Tonight, let's talk about the logistical difficulties. Right now I'm studying a piece by Edgard Varese for singer and orchestra called Offrandes. I'm performing it at Avery Fisher Hall with the American Symphony Orchestra on March 22nd. It is two songs totaling about 8 minutes of music and it is HARD. The tessitura is kinda cray cray - I mean super high and super low at different times, and the music is not exactly tonal. Plus the orchestra is playing all kinds of stuff, but nothing that gives you a good sense of what beat you're on or even what tempo you're in, and they certainly aren't playing any of the notes that I'm singing. And after I've been practicing it for awhile, my throat sorta feels like hamburger meat from half singing half marking crazy high notes repeatedly. That being said, the piece is also REALLY cool because it transports you to an ethereal, impressionist, yummy french place. Plus, actually learning a challenging piece like that is a really satisfying feeling. But it ain't easy to float a high B flat out of nowhere, especially when the orchestra is playing a bunch of A naturals.

Friday, February 20, 2009

What I've been up to

So, for the past week or so, I have sequestered myself at my parent's house upstate to work on recreating my website completely. I created the new website with the help of an existing template (that is to say, I didn't hire a web designer to create it for me) and the work was often painstaking and it took FOREVER, but I am pleased with the result. Check out this link if you would like to see all my blood sweat and tears:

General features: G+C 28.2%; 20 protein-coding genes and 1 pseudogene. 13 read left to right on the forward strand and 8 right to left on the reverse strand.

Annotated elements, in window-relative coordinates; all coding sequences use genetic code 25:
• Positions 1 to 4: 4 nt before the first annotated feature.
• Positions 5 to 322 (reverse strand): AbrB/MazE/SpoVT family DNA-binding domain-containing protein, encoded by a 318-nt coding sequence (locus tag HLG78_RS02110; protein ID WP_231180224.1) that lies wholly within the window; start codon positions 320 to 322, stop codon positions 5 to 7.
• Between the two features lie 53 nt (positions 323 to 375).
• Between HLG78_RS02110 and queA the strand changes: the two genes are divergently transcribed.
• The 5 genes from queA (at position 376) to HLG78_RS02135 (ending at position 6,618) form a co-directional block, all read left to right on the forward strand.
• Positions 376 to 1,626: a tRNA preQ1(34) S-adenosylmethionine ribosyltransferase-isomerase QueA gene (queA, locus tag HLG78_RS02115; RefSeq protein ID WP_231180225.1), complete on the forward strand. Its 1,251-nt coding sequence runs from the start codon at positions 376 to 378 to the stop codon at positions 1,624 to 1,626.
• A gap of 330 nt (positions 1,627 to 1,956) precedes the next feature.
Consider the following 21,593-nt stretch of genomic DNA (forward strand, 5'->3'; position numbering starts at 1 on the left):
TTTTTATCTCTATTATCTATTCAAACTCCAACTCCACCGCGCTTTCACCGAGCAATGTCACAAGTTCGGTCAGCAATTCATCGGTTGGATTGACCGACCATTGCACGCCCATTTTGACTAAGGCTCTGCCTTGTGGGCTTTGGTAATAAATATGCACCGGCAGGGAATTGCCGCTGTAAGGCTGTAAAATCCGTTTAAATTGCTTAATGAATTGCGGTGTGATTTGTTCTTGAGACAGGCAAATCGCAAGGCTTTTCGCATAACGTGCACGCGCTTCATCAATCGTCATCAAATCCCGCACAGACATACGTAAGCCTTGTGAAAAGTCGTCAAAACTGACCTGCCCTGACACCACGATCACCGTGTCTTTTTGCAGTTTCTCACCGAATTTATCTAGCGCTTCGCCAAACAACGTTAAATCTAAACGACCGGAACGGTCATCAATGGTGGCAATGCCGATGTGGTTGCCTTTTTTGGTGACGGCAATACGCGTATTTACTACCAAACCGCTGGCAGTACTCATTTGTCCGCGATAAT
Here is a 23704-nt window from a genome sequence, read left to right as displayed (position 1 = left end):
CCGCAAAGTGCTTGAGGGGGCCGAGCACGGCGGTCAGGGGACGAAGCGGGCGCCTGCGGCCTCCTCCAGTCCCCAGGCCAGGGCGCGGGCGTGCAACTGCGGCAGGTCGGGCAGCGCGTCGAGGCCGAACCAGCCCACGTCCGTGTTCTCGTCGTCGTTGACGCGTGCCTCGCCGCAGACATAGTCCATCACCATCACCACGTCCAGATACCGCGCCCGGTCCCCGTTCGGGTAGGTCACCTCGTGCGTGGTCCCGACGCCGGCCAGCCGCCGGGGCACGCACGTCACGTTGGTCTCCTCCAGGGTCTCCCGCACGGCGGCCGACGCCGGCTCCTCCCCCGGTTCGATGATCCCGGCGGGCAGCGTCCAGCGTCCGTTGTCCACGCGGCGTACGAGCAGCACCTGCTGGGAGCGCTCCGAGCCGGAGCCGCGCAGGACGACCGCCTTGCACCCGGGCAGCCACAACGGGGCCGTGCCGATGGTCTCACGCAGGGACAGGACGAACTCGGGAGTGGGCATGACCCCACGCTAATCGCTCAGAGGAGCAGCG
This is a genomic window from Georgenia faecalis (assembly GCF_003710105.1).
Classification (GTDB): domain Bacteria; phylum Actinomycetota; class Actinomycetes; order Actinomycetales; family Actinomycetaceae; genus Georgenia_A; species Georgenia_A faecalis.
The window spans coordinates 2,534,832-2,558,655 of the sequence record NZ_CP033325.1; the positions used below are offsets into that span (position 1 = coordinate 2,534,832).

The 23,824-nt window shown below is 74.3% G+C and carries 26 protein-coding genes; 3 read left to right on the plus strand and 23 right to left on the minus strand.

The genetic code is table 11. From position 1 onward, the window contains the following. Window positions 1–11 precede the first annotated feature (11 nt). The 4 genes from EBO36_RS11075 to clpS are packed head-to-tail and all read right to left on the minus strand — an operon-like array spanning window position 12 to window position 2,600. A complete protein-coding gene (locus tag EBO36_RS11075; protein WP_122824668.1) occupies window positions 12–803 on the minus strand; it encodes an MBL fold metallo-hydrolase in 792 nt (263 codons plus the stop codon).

Because I've been getting this website up and ready to go, I've been walking down memory lane as I finally collected many of the production photos from the past few years. I hadn't looked through the production photos at City Opera since they were still on slides, so that should give you an idea of how long it's been since I ordered anything from them. It was funny returning to City Opera after this, my longest absence from the company since I began there while I was still crossing the plaza from my Juilliard classes to attend my first City Opera reheaersals. My last performance with the company was in fall of their last season before they closed for renovations, and I haven't had too many opportunities to visit the place since. I was happy that the security guards at the stage door still remembered me, and one of them quipped, "You still singin'?" I replied, "Yep - even though the place is closed I'm still singing - can you believe it?" Of course we were joking, but City Opera was my home away from home for 8 seasons - and some of my greatest artistic achievements and bestest friendships have come out of that place. It's very quiet right now, but everybody I ran into was hopeful and excited about George Steel, and they are all ready to climb the steep mountain and bring the place back. I saw this sign posted - it was a copy of that blue and red toned photo of Barack Obama that says "HOPE", except Obama's image had been replaced with Mr. Steel's. Not only was the suggestion that if Barack can become president, anything's possible, but also, even in the bleakest financial times, with an inspirational leader, we can all have hope that the future will be better. That scrappy company isn't gonna stay down for long, I can feel it.